- Individual income taxes. Only the wealthiest taxpayers face an income tax increase in 2013. A new individual tax rate of 39.6% will apply to single filers with income above $400,000 and joint filers with income above $450,000. Otherwise, the 2012 tax rate structure is permanently extended. However, beginning in 2013, a new 3.8% Medicare surtax authorized by the 2010 health care law also applies to certain high-income investors.
- Capital gains and dividends. Under prior law, the maximum tax rate for net long-term capital gain would have been boosted to 20%, while qualified dividends were scheduled to be taxed at ordinary income rates, beginning in 2013. The new law extends the favorable 15% tax rate for most taxpayers and extends the zero tax rate for those in the 10% and 15% brackets for ordinary income. However, for single filers with income above $400,000 and joint filers with income above $450,000, the maximum tax rate on long-term gains and qualified dividends increases to 20%.
- Alternative minimum tax. Retroactive to January 1, 2012, the new tax law permanently revamps the alternative minimum tax (AMT) to avoid increased exposure to this “stealth tax.” Without the latest fix, an estimated 30 million more filers would have been required to pay the AMT for the 2012 tax year.
- Payroll tax holiday. The 2% reduction in payroll taxes ends. Employees will pay a 6.2% social security tax instead of the 2012 rate of 4.2%. Similarly, the social security tax rate for self-employed individuals reverts to 12.4% from 10.4%.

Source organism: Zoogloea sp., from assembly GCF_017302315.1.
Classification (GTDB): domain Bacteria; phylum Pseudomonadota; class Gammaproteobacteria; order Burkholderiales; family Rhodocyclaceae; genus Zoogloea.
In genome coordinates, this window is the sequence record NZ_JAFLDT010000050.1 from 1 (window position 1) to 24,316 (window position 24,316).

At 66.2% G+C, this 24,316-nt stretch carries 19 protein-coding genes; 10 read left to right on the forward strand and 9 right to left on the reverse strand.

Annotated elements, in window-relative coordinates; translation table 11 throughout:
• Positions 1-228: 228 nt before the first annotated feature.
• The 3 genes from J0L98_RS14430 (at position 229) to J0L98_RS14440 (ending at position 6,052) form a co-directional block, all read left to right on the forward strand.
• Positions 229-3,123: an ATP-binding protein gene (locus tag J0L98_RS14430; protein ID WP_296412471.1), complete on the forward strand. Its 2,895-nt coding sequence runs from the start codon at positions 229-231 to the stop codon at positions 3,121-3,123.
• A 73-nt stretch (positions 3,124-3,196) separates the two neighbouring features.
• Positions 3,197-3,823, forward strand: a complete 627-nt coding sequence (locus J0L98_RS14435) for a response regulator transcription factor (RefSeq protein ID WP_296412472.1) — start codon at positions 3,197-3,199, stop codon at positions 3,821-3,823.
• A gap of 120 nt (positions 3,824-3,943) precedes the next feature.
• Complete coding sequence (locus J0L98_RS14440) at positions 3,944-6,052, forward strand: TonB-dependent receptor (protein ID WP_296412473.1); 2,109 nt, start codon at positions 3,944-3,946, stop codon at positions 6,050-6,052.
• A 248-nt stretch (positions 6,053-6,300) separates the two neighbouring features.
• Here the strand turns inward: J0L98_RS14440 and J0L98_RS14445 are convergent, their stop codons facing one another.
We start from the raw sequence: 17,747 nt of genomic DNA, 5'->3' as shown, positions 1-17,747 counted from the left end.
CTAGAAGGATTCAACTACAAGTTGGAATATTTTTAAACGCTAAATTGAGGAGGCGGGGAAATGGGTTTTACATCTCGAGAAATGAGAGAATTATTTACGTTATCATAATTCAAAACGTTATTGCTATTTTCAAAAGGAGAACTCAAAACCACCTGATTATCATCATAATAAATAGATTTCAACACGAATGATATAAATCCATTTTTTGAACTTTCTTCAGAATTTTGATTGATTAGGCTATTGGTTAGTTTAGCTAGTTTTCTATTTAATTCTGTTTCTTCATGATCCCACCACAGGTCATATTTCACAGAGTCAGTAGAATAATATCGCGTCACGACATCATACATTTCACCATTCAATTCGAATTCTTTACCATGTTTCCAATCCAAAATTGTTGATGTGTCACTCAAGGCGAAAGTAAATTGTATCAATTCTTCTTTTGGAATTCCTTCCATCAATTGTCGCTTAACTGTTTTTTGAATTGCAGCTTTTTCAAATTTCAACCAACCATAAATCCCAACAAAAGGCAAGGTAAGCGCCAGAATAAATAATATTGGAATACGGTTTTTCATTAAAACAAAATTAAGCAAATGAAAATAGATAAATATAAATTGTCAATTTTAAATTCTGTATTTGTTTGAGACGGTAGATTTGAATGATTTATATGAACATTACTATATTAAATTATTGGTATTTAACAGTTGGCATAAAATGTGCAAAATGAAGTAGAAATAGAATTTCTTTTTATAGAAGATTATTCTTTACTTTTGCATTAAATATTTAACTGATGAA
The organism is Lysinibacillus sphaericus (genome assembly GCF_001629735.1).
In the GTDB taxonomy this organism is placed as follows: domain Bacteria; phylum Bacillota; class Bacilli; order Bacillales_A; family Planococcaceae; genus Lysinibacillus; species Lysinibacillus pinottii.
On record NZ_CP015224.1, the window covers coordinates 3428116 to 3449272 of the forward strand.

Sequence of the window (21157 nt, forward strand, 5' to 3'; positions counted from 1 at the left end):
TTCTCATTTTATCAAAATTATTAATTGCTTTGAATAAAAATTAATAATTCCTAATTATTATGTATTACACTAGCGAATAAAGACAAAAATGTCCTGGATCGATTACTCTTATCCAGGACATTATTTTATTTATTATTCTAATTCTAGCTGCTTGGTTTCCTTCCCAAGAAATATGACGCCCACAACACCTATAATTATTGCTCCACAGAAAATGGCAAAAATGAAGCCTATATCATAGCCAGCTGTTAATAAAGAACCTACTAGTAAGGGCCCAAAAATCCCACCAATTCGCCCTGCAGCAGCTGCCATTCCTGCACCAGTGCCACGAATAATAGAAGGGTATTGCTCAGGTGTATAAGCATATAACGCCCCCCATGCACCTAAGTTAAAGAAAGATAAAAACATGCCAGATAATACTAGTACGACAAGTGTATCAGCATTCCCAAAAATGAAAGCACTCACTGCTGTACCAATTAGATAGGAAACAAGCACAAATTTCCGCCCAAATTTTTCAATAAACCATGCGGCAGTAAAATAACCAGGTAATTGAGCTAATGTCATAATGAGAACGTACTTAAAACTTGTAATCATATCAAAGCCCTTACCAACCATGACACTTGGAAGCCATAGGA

- Itemized deductions and personal exemptions. Restrictions are imposed on high-income taxpayers with income above a specified threshold. For single filers with adjusted gross income (AGI) above $250,000 and joint filers with income above $300,000, certain itemized deductions are reduced by 3% above the threshold, but the overall reduction can’t exceed 80%. Personal exemptions are phased out above the same AGI thresholds without the 80% cap.
- Tax extensions. The new law generally extends, for varying time periods and with certain modifications, several favorable provisions that had expired. The list includes the child, dependent care, adoption, and earned income credits; tax relief from the “marriage penalty”; the American Opportunity Tax Credit for higher education expenses; the deduction for tuition and related fees; the optional state sales tax deduction; the enhanced deduction for student loan interest; the $250 deduction for an educator’s classroom expenses; energy credits for qualified home improvements; a conservation donation tax benefit; and the tax-free IRA-to-charity contribution of assets up to $100,000 for taxpayers age 70½ and older.
- Estate and gift taxes. The new law avoids drastic changes for several provisions that had officially ended after 2012. Significantly, the estate tax exemption, which had been scheduled to drop to $1 million from $5 million (inflation-indexed to $5.12 million in 2012) remains at $5 million with inflation indexing. Portability of exemptions between spouses is preserved. The top estate tax rate, which had been scheduled to increase from 35% to 55% in 2013, is bumped up to 40%. The estate and gift tax changes are permanent.
- Other provisions. The new law also temporarily preserves several tax breaks for businesses – including the research credit, the enhanced work opportunity tax credit, a higher Section 179 deduction, 50% bonus depreciation and faster write-offs for qualified leasehold improvements – as well as extending unemployment benefits and higher payments to Medicare providers.
The American Taxpayer Relief Act of 2012 approved by Congress just after we plunged over the “fiscal cliff” restores and modifies several expired tax breaks, but doesn’t address other issues. Here are the highlights of the new law’s provisions for individual taxpayers.
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